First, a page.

The classic dictionary; the common belief is that capitalism is about private ownership of the means of production. That, opposed to socialism where the state or government owns the means of production. But this definition is so abstract and so brief, that this definition becomes meaningless. It appears to me that most people never give it a thought. When asked if our country is capitalistic, they’ll usually say “yes.” But then ask them who are the capitalists, and they’ll have to think for a moment, and then might say “people like Henry Ford.” Or maybe they will say, “the heads of our big corporations.” But they’d be missing the main point. Actually, capitalists are all over the place. You might even be one and not even know it. If you saved money from your work, and invested into your business to make more money, then you are a capitalist. By this definition, the group of capitalists may include shop-owners, doctors, lawyers, and multitudes of small business owners. Capitalists are all over. And the CEOs of large corporations? Not unless they invested their capital to grow the business.

Capitalism works well because it is built on voluntary trades; trades where both parties always gain from the transactions or it wouldn’t happen. This system, since antiquity, has evolved into what today in the United States is an economic miracle. Capitalism underpins every prosperous economy and is every country’s hope for a better future.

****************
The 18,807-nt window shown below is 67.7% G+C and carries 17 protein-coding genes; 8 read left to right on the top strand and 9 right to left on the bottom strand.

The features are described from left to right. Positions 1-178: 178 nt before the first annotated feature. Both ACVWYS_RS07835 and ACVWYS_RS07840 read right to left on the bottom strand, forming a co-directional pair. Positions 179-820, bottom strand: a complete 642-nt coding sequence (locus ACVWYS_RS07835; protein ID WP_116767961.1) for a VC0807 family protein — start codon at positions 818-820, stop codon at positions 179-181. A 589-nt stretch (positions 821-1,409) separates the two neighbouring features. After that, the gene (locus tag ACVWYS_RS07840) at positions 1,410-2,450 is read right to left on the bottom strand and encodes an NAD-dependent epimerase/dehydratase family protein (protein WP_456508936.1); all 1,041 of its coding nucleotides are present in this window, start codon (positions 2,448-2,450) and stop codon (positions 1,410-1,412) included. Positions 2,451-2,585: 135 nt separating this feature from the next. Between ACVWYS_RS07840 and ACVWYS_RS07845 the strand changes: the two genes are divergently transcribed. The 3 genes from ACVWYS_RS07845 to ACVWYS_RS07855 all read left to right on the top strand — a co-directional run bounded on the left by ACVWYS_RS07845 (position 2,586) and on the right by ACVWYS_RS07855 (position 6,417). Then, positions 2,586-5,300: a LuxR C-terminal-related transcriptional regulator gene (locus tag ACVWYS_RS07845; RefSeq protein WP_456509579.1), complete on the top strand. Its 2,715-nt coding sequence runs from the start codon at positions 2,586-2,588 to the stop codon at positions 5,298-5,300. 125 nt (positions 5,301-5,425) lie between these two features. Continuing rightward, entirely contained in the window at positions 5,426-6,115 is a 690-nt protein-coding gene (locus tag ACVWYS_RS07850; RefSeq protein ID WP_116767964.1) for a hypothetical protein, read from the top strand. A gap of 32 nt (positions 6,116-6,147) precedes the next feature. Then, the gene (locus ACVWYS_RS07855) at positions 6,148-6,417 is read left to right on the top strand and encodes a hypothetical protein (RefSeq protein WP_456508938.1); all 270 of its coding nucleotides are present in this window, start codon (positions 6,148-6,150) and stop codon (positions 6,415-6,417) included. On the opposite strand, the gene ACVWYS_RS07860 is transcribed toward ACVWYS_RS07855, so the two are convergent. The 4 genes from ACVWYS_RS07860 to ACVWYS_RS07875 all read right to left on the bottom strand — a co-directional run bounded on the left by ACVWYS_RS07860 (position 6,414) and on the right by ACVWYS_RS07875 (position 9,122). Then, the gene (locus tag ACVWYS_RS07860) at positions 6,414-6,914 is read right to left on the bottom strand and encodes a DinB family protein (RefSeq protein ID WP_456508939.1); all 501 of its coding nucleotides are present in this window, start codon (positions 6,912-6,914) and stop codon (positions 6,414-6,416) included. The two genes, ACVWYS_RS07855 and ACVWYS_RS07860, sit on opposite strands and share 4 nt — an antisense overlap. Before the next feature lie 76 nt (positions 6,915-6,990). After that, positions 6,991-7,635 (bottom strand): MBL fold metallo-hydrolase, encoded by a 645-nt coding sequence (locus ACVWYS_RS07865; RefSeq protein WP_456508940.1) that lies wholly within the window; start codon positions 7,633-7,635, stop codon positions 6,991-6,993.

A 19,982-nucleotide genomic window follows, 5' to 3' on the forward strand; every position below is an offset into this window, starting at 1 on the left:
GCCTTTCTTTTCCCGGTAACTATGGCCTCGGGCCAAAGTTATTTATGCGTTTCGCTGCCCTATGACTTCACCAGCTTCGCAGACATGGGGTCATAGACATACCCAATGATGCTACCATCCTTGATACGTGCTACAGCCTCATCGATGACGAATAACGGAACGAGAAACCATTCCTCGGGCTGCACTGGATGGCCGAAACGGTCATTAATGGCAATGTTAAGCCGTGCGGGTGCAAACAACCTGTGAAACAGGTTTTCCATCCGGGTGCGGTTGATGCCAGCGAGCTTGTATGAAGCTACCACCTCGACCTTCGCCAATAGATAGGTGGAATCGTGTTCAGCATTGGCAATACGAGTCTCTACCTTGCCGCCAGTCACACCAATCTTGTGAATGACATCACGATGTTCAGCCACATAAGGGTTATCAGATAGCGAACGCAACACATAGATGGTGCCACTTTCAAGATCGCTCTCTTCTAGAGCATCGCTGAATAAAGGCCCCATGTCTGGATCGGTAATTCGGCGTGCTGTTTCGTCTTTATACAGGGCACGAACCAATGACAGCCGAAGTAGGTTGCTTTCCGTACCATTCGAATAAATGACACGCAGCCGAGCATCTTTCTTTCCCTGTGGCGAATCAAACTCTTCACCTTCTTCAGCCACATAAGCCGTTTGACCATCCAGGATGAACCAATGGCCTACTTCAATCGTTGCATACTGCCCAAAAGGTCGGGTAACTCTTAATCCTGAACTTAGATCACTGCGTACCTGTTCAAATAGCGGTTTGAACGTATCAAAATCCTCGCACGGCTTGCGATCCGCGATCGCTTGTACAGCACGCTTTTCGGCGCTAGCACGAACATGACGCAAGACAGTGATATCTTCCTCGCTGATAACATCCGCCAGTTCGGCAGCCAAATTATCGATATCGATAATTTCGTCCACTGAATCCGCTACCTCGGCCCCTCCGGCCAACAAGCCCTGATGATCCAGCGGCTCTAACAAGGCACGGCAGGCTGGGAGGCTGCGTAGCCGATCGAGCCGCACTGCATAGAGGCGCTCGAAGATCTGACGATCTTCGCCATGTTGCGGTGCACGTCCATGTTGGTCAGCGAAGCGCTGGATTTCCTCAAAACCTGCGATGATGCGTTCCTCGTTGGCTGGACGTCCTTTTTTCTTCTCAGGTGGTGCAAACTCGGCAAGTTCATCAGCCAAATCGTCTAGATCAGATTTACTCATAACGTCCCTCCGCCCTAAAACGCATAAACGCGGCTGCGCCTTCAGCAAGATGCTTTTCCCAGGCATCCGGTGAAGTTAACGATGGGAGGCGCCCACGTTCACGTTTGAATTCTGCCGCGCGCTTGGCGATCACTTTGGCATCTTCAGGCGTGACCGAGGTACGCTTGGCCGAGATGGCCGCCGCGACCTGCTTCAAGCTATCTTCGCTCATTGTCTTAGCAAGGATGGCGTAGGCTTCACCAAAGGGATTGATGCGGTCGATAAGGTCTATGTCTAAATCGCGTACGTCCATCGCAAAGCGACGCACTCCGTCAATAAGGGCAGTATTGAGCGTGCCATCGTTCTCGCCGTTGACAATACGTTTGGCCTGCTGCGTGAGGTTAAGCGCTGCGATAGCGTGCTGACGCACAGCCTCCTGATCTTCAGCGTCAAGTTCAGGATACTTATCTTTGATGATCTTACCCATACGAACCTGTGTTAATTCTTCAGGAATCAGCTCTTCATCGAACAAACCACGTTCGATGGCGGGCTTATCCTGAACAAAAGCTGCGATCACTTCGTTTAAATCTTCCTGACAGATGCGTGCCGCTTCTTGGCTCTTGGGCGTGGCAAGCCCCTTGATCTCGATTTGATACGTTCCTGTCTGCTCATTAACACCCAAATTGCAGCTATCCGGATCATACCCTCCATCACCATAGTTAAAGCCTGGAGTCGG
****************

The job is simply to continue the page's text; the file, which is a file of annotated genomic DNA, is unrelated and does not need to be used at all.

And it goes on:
And, what about the workers? Are they exploited by the owners of businesses? No, they can reap the benefits of the capitalistic system, because as the production increases, more and more jobs become available, and to find enough workers, businesses have to compete for workers by offering them better salaries, better working conditions, and more interesting work.

The roots of our country go back to a capitalistic beginning. It wouldn’t have been necessary to define, explore, and cogitate about capitalism, except for the fact that socialism popped up elsewhere, over the years, and some of the ideas of socialism became adopted by some of our politicians. The politician, always seeking votes to gain power, and if elected, then to stay in power found that a socialistic message was an easier sell to the masses, than to explain the virtues of frugality, minimal debt, and protection of the individual, along with their property rights. So here is one example of what I’m talking about. Selling empty promises of health care for the elderly and the poor, paid for by the government, became popular; but with limited supply and ever-increasing demand, innovation stumbled, debt grew, and quality got lost, and prices went out of control. And now, some politicians think the answer to the problems of Medicare’s unsustainable debt, and Medicaid potentially bankrupting every state in the union, is to make Medicare available to all. Paid for by the government, which of course, is us. Crazy? But it could happen.

Finally, a capitalistic government can offer whatever services the electorate wants or needs including law and order, safety from enemies, clean water, and necessary infrastructure. But when government offers health care, college tuition, and other things to the masses for “free”; this becomes socialism. Nothing is free, it has to be paid for by taxes, and taxes drain the private economy of capital. Only wealth can be grown in the private economy which benefits everybody. Government is always an expense and diminishes prosperity. Capitalism raises the tide that lifts all boats. And income disparity; only socialists worry about that.